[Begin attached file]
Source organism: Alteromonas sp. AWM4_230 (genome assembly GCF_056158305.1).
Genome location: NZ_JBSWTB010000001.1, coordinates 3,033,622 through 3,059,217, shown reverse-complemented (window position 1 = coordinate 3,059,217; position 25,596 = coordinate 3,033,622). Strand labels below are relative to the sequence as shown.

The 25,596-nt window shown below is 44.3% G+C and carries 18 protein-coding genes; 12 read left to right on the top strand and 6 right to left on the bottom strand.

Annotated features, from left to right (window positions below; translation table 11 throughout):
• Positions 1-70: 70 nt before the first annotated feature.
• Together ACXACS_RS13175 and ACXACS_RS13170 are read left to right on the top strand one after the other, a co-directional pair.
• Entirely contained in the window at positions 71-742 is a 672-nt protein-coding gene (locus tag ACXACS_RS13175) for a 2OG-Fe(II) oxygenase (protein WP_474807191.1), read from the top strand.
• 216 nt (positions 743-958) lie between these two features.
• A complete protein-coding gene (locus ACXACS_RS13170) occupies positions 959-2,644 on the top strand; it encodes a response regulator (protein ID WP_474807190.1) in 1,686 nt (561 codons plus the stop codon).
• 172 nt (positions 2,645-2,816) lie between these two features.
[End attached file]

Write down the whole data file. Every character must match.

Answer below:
Source organism: Alteromonas sp. AWM4_230 (genome assembly GCF_056158305.1).
Genome location: NZ_JBSWTB010000001.1, coordinates 3,033,622 through 3,059,217, shown reverse-complemented (window position 1 = coordinate 3,059,217; position 25,596 = coordinate 3,033,622). Strand labels below are relative to the sequence as shown.

The 25,596-nt window shown below is 44.3% G+C and carries 18 protein-coding genes; 12 read left to right on the top strand and 6 right to left on the bottom strand.

Annotated features, from left to right (window positions below; translation table 11 throughout):
• Positions 1-70: 70 nt before the first annotated feature.
• Together ACXACS_RS13175 and ACXACS_RS13170 are read left to right on the top strand one after the other, a co-directional pair.
• Entirely contained in the window at positions 71-742 is a 672-nt protein-coding gene (locus tag ACXACS_RS13175) for a 2OG-Fe(II) oxygenase (protein WP_474807191.1), read from the top strand.
• 216 nt (positions 743-958) lie between these two features.
• A complete protein-coding gene (locus ACXACS_RS13170) occupies positions 959-2,644 on the top strand; it encodes a response regulator (protein ID WP_474807190.1) in 1,686 nt (561 codons plus the stop codon).
• 172 nt (positions 2,645-2,816) lie between these two features.